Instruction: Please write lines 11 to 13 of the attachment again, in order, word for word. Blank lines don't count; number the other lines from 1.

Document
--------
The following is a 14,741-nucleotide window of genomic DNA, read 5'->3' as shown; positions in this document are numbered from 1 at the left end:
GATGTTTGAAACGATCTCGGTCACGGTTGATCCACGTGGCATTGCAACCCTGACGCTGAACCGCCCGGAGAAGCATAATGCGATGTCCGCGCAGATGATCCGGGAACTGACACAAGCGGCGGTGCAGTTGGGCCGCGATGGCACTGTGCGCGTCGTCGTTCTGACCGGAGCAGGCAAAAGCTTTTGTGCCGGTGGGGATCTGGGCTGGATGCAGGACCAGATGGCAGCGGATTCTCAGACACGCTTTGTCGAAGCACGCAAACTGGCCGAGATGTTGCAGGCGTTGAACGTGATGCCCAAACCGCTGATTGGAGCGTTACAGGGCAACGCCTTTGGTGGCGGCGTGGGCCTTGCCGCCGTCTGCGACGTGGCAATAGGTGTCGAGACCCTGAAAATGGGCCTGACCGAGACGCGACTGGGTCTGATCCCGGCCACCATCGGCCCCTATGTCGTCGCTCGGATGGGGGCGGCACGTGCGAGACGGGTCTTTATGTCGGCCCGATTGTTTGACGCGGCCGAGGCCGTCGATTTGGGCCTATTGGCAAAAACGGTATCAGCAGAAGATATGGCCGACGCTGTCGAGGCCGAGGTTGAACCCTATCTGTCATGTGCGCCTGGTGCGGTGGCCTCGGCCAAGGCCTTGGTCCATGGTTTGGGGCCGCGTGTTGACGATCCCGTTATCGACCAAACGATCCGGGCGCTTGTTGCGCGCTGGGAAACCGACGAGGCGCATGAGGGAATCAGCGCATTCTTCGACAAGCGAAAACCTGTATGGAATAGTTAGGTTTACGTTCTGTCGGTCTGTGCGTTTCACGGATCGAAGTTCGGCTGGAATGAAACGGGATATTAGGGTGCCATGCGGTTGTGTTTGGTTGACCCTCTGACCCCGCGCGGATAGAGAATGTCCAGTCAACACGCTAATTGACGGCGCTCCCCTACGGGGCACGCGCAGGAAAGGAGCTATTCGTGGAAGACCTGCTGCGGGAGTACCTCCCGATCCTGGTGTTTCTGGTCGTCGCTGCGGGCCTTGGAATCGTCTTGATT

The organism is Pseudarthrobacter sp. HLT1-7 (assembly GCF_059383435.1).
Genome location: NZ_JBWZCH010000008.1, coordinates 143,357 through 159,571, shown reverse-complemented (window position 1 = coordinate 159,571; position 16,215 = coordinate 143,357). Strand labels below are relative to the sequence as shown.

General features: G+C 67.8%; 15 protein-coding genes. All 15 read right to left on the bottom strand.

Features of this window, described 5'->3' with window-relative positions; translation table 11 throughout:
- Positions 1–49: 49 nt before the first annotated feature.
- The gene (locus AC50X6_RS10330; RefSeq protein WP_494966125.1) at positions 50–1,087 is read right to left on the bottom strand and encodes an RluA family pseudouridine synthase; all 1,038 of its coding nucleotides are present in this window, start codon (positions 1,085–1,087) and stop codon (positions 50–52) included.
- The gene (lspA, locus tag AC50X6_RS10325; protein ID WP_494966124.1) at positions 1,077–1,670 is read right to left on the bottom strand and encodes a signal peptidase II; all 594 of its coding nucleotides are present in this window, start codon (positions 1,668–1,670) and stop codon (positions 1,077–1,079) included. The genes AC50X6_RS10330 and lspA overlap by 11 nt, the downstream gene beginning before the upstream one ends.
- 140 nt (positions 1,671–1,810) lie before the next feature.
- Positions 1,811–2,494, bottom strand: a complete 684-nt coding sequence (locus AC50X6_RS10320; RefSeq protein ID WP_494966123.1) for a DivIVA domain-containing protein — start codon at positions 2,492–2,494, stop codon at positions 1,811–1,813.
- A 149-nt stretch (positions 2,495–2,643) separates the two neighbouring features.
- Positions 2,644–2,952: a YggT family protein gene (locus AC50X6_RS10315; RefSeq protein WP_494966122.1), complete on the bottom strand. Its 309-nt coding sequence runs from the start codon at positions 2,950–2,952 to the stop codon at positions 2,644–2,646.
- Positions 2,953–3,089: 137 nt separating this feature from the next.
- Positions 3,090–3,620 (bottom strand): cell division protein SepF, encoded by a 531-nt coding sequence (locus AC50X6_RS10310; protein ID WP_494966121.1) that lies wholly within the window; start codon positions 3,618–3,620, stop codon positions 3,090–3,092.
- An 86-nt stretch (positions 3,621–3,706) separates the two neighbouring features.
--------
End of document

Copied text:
- Positions 1,811–2,494, bottom strand: a complete 684-nt coding sequence (locus AC50X6_RS10320; RefSeq protein ID WP_494966123.1) for a DivIVA domain-containing protein — start codon at positions 2,492–2,494, stop codon at positions 1,811–1,813.
- A 149-nt stretch (positions 2,495–2,643) separates the two neighbouring features.
- Positions 2,644–2,952: a YggT family protein gene (locus AC50X6_RS10315; RefSeq protein WP_494966122.1), complete on the bottom strand. Its 309-nt coding sequence runs from the start codon at positions 2,950–2,952 to the stop codon at positions 2,644–2,646.